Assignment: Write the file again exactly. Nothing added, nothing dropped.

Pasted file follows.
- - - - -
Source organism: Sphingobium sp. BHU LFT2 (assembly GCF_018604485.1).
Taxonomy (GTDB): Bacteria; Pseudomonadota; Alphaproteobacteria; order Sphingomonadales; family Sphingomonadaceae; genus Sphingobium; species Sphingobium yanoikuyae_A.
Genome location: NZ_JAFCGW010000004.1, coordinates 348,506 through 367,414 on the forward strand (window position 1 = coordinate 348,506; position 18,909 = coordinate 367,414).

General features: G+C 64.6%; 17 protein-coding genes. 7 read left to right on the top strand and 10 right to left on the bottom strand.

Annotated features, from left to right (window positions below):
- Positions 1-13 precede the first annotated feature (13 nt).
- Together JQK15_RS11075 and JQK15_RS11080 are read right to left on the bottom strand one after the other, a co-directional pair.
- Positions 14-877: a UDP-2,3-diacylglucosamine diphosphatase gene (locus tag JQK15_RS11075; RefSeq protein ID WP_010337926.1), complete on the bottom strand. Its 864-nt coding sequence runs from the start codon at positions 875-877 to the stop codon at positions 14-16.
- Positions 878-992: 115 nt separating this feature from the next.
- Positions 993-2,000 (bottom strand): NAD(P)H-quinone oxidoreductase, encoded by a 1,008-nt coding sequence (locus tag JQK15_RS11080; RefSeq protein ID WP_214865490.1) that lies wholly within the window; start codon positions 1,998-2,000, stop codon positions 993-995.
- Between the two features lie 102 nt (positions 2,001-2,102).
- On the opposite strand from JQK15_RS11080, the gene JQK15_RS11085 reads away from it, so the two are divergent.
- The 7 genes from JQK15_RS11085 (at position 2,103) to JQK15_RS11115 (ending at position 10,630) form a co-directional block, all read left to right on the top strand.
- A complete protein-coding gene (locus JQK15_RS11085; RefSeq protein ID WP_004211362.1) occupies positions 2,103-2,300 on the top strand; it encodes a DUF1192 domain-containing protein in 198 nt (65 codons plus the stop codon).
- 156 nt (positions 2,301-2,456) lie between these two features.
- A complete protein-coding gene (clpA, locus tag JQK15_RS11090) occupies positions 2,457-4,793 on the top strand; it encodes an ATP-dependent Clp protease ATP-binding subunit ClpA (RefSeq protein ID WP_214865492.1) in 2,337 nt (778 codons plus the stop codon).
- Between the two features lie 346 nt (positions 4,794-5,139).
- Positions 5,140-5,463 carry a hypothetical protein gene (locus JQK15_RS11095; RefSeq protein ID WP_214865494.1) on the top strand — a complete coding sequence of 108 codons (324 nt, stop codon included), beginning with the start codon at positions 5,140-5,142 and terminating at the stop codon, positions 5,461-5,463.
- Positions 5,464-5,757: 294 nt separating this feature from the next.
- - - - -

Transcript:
Source organism: Sphingobium sp. BHU LFT2 (assembly GCF_018604485.1).
Taxonomy (GTDB): Bacteria; Pseudomonadota; Alphaproteobacteria; order Sphingomonadales; family Sphingomonadaceae; genus Sphingobium; species Sphingobium yanoikuyae_A.
Genome location: NZ_JAFCGW010000004.1, coordinates 348,506 through 367,414 on the forward strand (window position 1 = coordinate 348,506; position 18,909 = coordinate 367,414).

General features: G+C 64.6%; 17 protein-coding genes. 7 read left to right on the top strand and 10 right to left on the bottom strand.

Annotated features, from left to right (window positions below):
- Positions 1-13 precede the first annotated feature (13 nt).
- Together JQK15_RS11075 and JQK15_RS11080 are read right to left on the bottom strand one after the other, a co-directional pair.
- Positions 14-877: a UDP-2,3-diacylglucosamine diphosphatase gene (locus tag JQK15_RS11075; RefSeq protein ID WP_010337926.1), complete on the bottom strand. Its 864-nt coding sequence runs from the start codon at positions 875-877 to the stop codon at positions 14-16.
- Positions 878-992: 115 nt separating this feature from the next.
- Positions 993-2,000 (bottom strand): NAD(P)H-quinone oxidoreductase, encoded by a 1,008-nt coding sequence (locus tag JQK15_RS11080; RefSeq protein ID WP_214865490.1) that lies wholly within the window; start codon positions 1,998-2,000, stop codon positions 993-995.
- Between the two features lie 102 nt (positions 2,001-2,102).
- On the opposite strand from JQK15_RS11080, the gene JQK15_RS11085 reads away from it, so the two are divergent.
- The 7 genes from JQK15_RS11085 (at position 2,103) to JQK15_RS11115 (ending at position 10,630) form a co-directional block, all read left to right on the top strand.
- A complete protein-coding gene (locus JQK15_RS11085; RefSeq protein ID WP_004211362.1) occupies positions 2,103-2,300 on the top strand; it encodes a DUF1192 domain-containing protein in 198 nt (65 codons plus the stop codon).
- 156 nt (positions 2,301-2,456) lie between these two features.
- A complete protein-coding gene (clpA, locus tag JQK15_RS11090) occupies positions 2,457-4,793 on the top strand; it encodes an ATP-dependent Clp protease ATP-binding subunit ClpA (RefSeq protein ID WP_214865492.1) in 2,337 nt (778 codons plus the stop codon).
- Between the two features lie 346 nt (positions 4,794-5,139).
- Positions 5,140-5,463 carry a hypothetical protein gene (locus JQK15_RS11095; RefSeq protein ID WP_214865494.1) on the top strand — a complete coding sequence of 108 codons (324 nt, stop codon included), beginning with the start codon at positions 5,140-5,142 and terminating at the stop codon, positions 5,461-5,463.
- Positions 5,464-5,757: 294 nt separating this feature from the next.